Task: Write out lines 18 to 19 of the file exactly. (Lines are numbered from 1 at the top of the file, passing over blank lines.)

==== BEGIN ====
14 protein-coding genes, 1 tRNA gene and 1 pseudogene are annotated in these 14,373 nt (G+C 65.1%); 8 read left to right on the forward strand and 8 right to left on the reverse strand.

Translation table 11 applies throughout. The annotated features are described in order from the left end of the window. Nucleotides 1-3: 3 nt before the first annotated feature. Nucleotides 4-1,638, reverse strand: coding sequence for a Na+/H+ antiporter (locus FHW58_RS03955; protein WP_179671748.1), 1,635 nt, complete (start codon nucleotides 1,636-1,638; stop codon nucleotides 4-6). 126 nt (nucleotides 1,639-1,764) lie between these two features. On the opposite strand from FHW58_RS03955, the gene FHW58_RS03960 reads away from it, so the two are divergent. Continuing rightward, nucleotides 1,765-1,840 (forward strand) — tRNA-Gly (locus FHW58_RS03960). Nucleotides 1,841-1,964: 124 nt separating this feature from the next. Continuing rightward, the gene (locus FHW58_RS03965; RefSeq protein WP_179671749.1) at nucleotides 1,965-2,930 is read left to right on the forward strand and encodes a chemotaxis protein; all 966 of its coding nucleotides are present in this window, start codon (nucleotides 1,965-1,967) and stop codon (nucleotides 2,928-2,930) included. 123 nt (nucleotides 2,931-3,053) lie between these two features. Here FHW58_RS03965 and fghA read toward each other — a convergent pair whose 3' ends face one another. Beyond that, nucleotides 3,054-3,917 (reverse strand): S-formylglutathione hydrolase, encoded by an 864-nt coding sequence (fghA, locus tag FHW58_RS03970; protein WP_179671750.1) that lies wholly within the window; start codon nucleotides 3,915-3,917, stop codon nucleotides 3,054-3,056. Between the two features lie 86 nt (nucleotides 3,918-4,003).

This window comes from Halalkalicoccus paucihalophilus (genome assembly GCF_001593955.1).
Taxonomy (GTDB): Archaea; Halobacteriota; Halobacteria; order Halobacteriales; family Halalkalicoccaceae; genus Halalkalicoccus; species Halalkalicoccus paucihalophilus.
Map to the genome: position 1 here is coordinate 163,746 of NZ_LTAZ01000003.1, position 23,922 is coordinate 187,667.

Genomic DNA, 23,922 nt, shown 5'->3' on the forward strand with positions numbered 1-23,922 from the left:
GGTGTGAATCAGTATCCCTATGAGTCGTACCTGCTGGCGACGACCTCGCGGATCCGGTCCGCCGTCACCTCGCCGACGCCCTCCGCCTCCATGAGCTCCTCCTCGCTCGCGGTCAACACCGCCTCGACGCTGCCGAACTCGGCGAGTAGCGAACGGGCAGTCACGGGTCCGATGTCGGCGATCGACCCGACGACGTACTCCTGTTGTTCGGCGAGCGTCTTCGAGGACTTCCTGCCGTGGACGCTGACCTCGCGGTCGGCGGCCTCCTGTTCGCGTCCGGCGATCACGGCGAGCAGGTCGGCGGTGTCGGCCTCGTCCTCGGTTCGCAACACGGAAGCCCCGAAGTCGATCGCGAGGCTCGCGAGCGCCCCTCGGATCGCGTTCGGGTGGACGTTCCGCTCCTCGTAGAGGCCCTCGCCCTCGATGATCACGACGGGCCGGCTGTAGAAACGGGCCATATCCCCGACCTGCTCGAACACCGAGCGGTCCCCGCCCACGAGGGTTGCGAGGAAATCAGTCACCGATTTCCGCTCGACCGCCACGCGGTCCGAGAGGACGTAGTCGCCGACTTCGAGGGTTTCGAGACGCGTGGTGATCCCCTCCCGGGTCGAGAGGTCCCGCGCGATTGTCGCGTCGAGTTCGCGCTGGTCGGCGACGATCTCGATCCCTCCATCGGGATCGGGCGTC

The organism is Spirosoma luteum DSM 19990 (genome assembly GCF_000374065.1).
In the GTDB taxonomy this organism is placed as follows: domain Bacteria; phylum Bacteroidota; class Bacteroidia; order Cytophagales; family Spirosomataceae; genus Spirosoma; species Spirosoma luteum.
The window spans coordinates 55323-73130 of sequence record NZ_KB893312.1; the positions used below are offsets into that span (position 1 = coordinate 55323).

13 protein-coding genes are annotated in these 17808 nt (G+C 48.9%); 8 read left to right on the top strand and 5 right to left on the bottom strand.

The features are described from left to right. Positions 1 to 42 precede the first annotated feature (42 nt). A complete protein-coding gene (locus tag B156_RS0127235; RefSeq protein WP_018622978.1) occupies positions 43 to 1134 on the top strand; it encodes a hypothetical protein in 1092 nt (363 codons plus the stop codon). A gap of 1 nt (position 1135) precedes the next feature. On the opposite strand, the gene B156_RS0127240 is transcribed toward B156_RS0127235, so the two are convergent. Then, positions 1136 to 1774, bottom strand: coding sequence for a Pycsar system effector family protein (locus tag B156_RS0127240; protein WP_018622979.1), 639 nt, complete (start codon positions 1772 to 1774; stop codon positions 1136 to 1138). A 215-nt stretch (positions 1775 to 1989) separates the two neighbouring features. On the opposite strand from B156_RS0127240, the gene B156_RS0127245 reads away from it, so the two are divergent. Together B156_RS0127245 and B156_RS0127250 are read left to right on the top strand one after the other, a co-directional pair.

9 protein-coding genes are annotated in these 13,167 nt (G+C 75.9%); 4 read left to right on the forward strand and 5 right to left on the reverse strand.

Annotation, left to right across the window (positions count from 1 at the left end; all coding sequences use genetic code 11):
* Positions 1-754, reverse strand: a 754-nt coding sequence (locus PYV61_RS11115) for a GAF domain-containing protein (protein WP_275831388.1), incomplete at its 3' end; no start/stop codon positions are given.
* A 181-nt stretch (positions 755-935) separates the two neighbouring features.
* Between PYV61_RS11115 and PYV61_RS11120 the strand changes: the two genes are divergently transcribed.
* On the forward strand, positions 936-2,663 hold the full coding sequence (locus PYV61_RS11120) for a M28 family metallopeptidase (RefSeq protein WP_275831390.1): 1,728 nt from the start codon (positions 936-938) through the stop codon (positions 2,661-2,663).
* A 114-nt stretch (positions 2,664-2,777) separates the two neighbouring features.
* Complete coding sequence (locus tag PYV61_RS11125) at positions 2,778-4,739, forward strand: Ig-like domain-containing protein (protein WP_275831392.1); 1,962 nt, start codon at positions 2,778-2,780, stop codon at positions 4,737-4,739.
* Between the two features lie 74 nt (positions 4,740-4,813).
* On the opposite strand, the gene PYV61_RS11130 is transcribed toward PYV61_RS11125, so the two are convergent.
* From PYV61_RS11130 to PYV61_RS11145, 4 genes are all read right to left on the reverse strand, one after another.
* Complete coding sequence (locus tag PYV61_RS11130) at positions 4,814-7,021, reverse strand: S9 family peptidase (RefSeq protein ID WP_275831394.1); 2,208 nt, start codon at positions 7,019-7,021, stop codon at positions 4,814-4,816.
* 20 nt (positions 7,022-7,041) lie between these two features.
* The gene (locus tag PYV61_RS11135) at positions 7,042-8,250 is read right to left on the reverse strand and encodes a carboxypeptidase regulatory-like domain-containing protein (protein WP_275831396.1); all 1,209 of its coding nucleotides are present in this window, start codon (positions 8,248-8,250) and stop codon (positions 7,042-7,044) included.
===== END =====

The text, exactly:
* On the forward strand, positions 936-2,663 hold the full coding sequence (locus PYV61_RS11120) for a M28 family metallopeptidase (RefSeq protein WP_275831390.1): 1,728 nt from the start codon (positions 936-938) through the stop codon (positions 2,661-2,663).
* A 114-nt stretch (positions 2,664-2,777) separates the two neighbouring features.